[Haskell-cafe] References for topological arguments of programs?

Olaf Klinke olf at aatal-apotheke.de
Mon Dec 10 20:28:20 UTC 2018

I highly recommend the So-called "Barbados notes" [1] of Martín Escardó. It is a systematic development of synthetic topology, with program fragments in Haskell. It is to my knowledge the first appearance of the so-called searchable sets and contains many other gems. 

I myself have been working on "Haskell for mathematicians", which shall become an entry point to the language for those with a background stronger in mathematics than in other programming languages. It is planned to touch on many areas of mathematics, not only topology. If anyone would like to have a look at the current stage, I'd be happy to share the source. 


[1] Synthetic Topology: of Data Types and Classical Spaces
Pages 21-156, Open access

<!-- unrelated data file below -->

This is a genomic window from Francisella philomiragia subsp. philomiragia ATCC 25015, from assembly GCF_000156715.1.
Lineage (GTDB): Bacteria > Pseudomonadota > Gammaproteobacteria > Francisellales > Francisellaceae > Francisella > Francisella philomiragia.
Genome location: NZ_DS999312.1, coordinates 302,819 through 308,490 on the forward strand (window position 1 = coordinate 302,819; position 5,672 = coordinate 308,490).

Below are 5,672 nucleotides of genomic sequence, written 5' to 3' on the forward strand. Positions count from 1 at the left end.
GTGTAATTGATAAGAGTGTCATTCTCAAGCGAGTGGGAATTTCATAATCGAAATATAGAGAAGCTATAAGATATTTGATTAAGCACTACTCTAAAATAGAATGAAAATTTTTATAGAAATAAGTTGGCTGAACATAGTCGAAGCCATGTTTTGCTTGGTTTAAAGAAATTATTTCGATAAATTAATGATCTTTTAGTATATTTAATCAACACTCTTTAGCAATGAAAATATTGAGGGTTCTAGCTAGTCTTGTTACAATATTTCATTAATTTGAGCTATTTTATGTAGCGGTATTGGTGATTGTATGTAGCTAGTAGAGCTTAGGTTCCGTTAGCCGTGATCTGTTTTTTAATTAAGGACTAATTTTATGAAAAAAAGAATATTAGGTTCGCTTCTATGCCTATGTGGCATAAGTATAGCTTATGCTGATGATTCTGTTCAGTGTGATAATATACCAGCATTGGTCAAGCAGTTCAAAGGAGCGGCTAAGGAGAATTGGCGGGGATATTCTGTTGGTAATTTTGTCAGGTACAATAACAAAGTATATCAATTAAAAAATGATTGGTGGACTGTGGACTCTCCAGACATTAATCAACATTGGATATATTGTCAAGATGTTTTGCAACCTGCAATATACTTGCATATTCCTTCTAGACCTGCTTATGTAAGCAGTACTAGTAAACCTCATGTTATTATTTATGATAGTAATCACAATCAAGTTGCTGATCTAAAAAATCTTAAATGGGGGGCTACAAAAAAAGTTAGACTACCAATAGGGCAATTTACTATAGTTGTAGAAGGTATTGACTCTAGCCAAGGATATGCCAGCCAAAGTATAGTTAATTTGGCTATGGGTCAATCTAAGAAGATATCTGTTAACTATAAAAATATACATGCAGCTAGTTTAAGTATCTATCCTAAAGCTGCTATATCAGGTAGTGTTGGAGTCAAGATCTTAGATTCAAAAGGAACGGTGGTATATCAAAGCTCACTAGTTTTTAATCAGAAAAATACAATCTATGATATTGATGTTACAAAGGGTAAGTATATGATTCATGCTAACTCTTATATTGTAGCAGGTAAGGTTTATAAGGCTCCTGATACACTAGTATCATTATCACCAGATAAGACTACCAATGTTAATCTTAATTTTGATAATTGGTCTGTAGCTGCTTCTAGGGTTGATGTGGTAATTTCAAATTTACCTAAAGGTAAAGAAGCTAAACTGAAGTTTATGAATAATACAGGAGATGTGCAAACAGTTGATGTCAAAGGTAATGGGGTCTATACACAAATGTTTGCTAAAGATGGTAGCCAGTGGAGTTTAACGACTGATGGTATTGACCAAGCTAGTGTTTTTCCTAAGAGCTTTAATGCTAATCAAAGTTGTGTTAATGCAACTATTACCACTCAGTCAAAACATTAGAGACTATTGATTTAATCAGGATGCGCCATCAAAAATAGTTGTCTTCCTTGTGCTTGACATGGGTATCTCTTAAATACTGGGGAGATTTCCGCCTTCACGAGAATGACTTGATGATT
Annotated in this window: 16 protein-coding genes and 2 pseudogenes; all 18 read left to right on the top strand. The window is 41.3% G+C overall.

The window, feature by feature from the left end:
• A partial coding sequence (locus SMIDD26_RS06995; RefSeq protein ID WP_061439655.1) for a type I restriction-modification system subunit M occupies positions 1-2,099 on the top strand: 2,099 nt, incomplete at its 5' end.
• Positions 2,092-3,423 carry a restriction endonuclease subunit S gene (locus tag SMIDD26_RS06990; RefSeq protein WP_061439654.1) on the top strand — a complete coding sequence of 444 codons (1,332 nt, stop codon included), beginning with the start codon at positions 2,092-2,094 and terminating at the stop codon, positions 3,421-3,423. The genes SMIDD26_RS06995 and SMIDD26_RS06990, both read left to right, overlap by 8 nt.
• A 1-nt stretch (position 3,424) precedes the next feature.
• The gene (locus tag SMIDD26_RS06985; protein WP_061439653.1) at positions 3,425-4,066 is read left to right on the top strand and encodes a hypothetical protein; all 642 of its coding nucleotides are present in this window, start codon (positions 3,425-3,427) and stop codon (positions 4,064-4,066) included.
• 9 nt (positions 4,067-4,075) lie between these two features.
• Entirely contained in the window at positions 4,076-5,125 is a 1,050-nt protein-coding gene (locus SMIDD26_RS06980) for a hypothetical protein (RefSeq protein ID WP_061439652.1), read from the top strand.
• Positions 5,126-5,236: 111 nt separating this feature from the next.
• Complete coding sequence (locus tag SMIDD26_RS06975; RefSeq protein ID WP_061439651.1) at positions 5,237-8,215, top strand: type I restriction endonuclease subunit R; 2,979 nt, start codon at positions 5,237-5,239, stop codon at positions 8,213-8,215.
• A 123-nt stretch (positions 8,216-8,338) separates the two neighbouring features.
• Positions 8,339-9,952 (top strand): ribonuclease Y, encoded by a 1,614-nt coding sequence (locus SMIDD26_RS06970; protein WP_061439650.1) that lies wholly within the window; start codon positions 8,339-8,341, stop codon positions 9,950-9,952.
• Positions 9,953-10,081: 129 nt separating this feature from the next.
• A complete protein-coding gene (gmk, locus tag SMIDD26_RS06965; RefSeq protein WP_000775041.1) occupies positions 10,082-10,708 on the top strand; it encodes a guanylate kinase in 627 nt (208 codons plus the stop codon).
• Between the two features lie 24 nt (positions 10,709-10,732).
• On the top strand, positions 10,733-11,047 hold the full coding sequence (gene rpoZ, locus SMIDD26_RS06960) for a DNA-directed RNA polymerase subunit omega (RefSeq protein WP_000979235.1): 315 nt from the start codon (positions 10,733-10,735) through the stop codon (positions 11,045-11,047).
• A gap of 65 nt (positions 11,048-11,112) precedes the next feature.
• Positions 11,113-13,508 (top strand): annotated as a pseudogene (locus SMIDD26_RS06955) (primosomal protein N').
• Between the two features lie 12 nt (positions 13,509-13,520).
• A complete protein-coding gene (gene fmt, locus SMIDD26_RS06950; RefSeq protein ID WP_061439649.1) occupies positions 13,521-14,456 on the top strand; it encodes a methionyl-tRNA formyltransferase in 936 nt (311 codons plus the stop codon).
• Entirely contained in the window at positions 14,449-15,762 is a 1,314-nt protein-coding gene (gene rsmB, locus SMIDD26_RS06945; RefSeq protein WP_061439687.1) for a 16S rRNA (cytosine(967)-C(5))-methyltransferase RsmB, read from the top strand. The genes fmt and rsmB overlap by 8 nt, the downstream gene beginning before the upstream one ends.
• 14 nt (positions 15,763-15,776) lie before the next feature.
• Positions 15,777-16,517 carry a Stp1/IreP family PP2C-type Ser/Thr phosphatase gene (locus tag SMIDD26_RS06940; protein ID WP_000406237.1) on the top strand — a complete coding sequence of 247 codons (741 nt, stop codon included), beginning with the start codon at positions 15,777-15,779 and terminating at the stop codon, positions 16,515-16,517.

[Disclaimer: Martín Escardó was one of my PhD supervisors.]

> Am 10.12.2018 um 13:38 schrieb Siddharth Bhat <siddu.druid at gmail.com>:
> Hello,
> I was recently intrigued by this style of argument on haskell cafe:
> One can write a function 
> Eq a => ((a -> Bool) -> a) -> [a]
> that enumerates the elements of the set. Because we have universal quantification, this list can not be infinite. Which makes sense, topologically: These so-called searchable sets are topologically compact, and the Eq constraint means the space is discrete. Compact subsets of a discrete space are finite. 
> -------
> I've seen arguments like these "in the wild" during Scott topology construction and in some other weird places (hyperfunctions), but I've never seen a systematic treatment of this.
> I'd love to have a reference (papers / textbook preferred) to self learn this stuff!
> Thanks
> Siddharth
> -- 
> Sending this from my phone, please excuse any typos!

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